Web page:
SD Senate OKs teen-driving reforms packagePIERRE — Driver’s education would return to South Dakota schools and significant new restrictions would be placed on 14- and 15-year-old drivers in South Dakota under a package of changes approved Wednesday by the state Senate.
By: Bob Mercer, Republic Capitol Bureau
PIERRE — Driver’s education would return to South Dakota schools and significant new restrictions would be placed on 14- and 15-year-old drivers in South Dakota under a package of changes approved Wednesday by the state Senate.
The four pieces of legislation now cross to the House of Representatives, where passage could be more difficult.
Sen. Craig Tieszen, R-Rapid City, led the way in getting the package through the Senate. He was chairman of the state’s teen-driving task force last year.
Sen. Larry Lucas, D-Mission, praised Tieszen’s efforts and the task force’s recommendations, even though all of the bills drew at least five no votes.
“They’re not easy. Some of them weren’t easy votes for us. Some of them may be in trouble when they get over to the House,” Lucas said.
Twenty different senators voted against at least one or more of the bills. Three Republicans — Ried Holien, of Watertown, Ryan Maher, of Isabel, and Deb Peters, of Hartford — voted against all four. The first bill debated Wednesday would extend the time that a young driver holds an instruction permit. It was approved 21-14 on a revote after the recording machine lost the first record. Currently, a driver needs to have the instruction permit for at least 180 days before graduating to a restricted permit. The legislation would lengthen that period to 270 days if the license holder successfully completes a driver education course, and 365 days otherwise. Tieszen said the statistics support having teen drivers spend more learning time on the road. The second bill would prohibit age 14 and 15 drivers from using wireless communication devices. It went through 26-9.
“I think we’re well aware of this issue in our society,” Tieszen said. Sen. Corey Brown, R-Gettysburg, questioned how a law enforcement officer would be able to distinguish the age of a driver before making the traffic stop.
Peters joined Brown’s opposition. She said having the teen’s phone in operation can be helpful for a parent. Peters said there are applications for mobile phones that can be used for sending emergency alerts, monitoring speed, tracking geographic location and knowing if the teen is out after curfew.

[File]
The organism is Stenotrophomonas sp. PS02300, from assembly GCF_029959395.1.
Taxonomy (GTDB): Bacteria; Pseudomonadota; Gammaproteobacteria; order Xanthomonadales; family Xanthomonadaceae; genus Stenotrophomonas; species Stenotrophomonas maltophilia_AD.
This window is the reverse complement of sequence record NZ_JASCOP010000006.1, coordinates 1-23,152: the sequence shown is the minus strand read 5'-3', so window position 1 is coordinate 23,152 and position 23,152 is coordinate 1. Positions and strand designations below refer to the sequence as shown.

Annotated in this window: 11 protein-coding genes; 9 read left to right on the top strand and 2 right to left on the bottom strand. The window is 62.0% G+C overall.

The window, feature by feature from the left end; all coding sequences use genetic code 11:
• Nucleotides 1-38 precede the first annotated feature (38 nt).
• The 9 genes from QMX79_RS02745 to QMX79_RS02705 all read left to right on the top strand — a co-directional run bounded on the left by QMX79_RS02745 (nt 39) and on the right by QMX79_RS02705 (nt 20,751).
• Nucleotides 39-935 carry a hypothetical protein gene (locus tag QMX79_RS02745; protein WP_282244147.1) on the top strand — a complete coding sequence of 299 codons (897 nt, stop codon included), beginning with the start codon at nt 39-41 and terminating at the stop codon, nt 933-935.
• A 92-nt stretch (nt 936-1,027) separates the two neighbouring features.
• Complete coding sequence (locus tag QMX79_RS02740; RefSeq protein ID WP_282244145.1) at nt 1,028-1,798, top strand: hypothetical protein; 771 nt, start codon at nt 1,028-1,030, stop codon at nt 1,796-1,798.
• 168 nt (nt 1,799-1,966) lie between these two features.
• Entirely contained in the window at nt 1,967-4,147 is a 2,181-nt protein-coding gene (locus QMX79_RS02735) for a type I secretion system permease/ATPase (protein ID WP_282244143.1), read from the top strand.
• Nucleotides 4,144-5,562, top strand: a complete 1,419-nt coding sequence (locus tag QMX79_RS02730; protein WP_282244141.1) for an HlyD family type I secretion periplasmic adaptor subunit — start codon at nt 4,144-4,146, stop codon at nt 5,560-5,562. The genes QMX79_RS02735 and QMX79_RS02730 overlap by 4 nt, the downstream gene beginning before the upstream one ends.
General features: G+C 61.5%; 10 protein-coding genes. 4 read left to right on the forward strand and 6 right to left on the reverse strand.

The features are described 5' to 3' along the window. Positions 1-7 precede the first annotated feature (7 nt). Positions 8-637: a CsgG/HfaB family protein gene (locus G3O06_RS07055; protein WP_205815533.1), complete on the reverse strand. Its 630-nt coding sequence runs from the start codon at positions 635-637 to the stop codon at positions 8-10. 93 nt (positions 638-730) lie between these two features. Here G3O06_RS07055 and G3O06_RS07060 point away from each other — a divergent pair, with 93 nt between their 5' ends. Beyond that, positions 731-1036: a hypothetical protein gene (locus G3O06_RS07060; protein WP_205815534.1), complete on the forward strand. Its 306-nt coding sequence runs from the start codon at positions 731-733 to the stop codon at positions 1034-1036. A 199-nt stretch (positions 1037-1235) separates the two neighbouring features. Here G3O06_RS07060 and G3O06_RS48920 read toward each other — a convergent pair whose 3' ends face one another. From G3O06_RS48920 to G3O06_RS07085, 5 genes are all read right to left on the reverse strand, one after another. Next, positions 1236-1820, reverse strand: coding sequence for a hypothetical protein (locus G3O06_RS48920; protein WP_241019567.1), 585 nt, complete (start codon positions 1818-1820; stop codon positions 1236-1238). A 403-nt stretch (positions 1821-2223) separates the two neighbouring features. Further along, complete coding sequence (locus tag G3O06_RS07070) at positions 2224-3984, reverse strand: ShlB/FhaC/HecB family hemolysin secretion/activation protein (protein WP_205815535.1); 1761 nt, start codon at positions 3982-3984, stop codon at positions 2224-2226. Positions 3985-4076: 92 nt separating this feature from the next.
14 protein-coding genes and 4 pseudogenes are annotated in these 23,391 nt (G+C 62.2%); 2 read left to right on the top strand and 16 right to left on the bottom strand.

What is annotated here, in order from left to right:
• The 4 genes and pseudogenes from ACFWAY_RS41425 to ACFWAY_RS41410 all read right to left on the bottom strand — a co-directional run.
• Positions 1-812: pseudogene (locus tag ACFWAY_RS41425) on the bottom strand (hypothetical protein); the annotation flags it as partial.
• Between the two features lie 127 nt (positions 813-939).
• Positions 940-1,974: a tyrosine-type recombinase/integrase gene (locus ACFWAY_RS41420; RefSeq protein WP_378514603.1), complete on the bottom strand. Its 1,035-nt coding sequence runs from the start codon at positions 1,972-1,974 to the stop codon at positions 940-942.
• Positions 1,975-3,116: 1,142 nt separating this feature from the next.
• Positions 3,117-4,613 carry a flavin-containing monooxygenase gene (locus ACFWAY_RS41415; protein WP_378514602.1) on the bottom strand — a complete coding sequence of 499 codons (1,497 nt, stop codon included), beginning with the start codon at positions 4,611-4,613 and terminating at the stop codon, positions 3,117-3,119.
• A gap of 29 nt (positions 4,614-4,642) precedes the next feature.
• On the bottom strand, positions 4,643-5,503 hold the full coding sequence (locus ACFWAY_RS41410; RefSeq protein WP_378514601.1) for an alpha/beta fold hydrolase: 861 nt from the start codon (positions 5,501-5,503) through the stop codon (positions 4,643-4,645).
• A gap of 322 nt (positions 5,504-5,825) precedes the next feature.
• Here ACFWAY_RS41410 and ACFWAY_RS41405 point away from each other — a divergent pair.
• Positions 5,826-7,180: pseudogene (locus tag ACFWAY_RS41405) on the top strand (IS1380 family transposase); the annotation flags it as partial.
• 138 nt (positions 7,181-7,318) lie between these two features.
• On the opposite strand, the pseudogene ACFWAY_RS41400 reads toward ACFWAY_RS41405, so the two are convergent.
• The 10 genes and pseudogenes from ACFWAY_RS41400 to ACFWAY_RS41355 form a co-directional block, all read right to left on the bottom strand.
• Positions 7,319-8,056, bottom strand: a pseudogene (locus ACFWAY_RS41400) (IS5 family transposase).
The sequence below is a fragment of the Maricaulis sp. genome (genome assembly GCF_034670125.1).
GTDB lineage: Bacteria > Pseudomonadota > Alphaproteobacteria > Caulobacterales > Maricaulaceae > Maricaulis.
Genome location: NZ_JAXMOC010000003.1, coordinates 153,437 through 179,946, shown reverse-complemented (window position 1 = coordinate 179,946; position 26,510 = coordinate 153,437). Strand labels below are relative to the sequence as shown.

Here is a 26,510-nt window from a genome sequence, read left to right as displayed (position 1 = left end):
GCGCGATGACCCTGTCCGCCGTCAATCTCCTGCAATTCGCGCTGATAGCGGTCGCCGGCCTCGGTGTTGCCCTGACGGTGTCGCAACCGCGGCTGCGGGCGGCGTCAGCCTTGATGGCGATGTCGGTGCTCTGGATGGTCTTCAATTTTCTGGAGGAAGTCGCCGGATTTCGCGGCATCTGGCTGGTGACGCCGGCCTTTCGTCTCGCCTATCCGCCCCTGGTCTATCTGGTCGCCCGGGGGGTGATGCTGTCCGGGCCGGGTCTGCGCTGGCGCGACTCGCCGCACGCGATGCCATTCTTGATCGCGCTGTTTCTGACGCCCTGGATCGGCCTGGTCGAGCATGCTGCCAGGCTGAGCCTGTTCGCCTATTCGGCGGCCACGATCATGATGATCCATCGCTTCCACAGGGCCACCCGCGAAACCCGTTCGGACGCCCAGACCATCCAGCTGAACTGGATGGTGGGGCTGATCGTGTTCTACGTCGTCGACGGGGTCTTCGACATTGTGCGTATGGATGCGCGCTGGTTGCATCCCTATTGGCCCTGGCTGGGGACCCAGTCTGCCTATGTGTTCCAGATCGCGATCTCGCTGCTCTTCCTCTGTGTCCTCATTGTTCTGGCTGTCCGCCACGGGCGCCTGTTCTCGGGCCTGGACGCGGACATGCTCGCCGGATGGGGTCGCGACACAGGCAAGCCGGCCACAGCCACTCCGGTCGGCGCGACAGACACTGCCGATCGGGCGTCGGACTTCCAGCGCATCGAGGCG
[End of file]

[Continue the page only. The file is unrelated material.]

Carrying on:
But Senate Republican Leader Russ Olson, of Wentworth, said the wireless restriction makes sense as a way to reduce distractions for the young drivers. “For them driving isn’t a right. It’s a privilege,” Olson said.
A third new restriction would limit the passengers in a vehicle operated by a driver with a restricted permit.
Only one passenger could be with a driver who is 14 or 15, unless the passengers are family members or members of the household, or if the driver is on the way to or from school or a school event.
Statistics show increasingly higher rates of accidents when young drivers have more than one passenger.
“It’s really profound,” Tieszen said.
No one spoke against SB 107. But it passed without a vote to spare. Sen. Dan Lederman, RDakota Dunes, cast the yes that broke the 17-17 tie.
Even the driver’s education bill drew opposition, passing 30-5. The Department of Public Safety would be directed to design driver education programs, models of instruction, testing, standard training, and the requirements for instructors. The Department of Education also would be involved.
A state coordinator would be created within the Department of Public Safety.